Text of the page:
And then, faster than you can say “it’s raining cats and dogs” (though, to be fair we experienced very little of the infamous English rain), we were back to stuffing our belongings into increasingly snugger suitcases to leave on our next leg of the journey: Phuket, Thailand.
Arriving in Phuket after three plane changes and close to twenty hours of flying I was comforted by the idea of sun, beautiful sandy beaches, great Thai food and relaxation around a tropical pool. Which was like asking it not to rain in London in winter.
Overrun with European and Russian tourists the beaches were littered with bodies and their accompanying debris, including empty beer bottles, food wrappers and other objectionable items. The food in restaurants was a watered-down version of traditional Thai food to please the farangs’ potentially limited palate, and the poolside of the hotel was an obvious choice for a dance party, with Justin Timberlake blaring out of strategically spaced speakers at every conceivable moment of the day. And night.
At the risk of really selling Phuket short to potential visitors, there was the fact of the copious green forest on the hills behind us, from which you could hear actual monkeys calling to each other at sun-rise. And the most amazing sun sets over the beach. And the local school sports day – complete with marching band – that was held in the old sports arena down the road from our hotel. And the lovely, generous old ladies with their cats, who offered massages from a small run-down shop at the bottom of the hill.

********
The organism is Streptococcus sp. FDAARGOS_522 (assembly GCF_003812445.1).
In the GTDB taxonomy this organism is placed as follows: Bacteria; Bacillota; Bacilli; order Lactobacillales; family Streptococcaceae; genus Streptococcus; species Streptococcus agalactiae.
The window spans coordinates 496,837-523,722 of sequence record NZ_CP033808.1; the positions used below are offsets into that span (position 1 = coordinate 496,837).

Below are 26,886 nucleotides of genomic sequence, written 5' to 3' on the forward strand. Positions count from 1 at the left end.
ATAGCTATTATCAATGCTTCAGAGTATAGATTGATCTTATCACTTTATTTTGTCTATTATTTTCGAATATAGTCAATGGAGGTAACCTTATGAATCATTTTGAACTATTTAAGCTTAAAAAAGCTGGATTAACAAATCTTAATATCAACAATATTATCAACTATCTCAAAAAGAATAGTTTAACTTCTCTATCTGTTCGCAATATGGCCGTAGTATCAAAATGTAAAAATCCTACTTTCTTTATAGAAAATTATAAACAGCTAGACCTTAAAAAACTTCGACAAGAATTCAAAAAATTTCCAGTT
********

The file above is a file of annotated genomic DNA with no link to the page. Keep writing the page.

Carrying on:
But the real comfort came from the rather gigantic statue of Big Buddha, which overlooks Chalong Bay, Phuket and the Andaman Sea – an ongoing, ambitious building project which is funded entirely by visitors buying tiles to be put at the base of the statue, or small bells to be hung in the wind around what is essentially still a building site.
And the comfort came from yoga. Although in some ways my plan to do yoga at every port we called in had not worked out exactly the way I had envisaged, every time I did do yoga during my travels I felt comforted, taken to a place that I would not have been at under other circumstances. Yoga in Phuket was no different.
Yoga Connections Phuket is a small, one-room studio on the top of the “Homepro Village Chalong” – one of Phuket’s mall-style shopping centres. Yet despite that the studio was quiet and peaceful with a warm breeze flowing through that – if you squinted your eyes hard enough – could have you convinced you are somewhere on a hilltop. Maybe next to the Big Buddha.
The class was taken by an extremely tanned and toned teacher whose accent may have been Spanish, and attended by two other non-Thai students, who seemed to be regulars; which then meant I spent a great deal of the class wondering whether they were visitors like myself, or were living out their dream of residing in Thailand for the very same sun and beautiful sandy beaches I had imagined. Or the pool parties.
Whatever the real story was about my yoga buddies, I left the class feeling happy and energised, and even the fact that at first I couldn’t find a tuk tuk to take me back to Phuket, and started walking home in the wrong direction, didn’t bother me.
Coming home – all the way home to New Zealand – was hard. Weeks of pursuing yoga (and so many other things) in new locations was quite simply an adventure that was worth every minute. The things I saw and heard, every sensation of those explorations has helped me with the everyday, where routine, stress, and “things that must be done” at a frenetic speed threaten to take away any sense of adventure.
And so, I remember to keep breathing and believing that “Yoga is not about touching your toes, it is what you learn on the way down.” (Jigar Gor)